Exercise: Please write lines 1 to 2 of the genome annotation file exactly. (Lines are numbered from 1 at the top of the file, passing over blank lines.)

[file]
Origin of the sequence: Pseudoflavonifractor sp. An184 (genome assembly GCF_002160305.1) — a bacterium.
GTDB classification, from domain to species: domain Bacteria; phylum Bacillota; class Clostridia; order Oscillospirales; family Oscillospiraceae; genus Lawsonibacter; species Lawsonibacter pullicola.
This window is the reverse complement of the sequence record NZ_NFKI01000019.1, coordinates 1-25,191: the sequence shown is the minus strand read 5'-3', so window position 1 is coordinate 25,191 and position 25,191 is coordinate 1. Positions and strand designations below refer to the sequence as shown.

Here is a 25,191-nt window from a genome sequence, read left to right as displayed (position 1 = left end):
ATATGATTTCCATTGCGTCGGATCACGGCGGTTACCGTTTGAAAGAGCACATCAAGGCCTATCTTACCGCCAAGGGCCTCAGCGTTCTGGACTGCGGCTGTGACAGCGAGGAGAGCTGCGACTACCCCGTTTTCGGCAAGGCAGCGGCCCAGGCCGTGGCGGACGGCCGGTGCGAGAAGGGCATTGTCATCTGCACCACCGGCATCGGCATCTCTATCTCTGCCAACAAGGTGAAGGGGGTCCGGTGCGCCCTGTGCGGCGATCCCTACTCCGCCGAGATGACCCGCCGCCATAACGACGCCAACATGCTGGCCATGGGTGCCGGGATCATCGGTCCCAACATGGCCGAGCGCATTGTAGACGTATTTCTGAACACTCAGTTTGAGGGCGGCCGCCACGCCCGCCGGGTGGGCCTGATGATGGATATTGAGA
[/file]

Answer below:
Origin of the sequence: Pseudoflavonifractor sp. An184 (genome assembly GCF_002160305.1) — a bacterium.
GTDB classification, from domain to species: domain Bacteria; phylum Bacillota; class Clostridia; order Oscillospirales; family Oscillospiraceae; genus Lawsonibacter; species Lawsonibacter pullicola.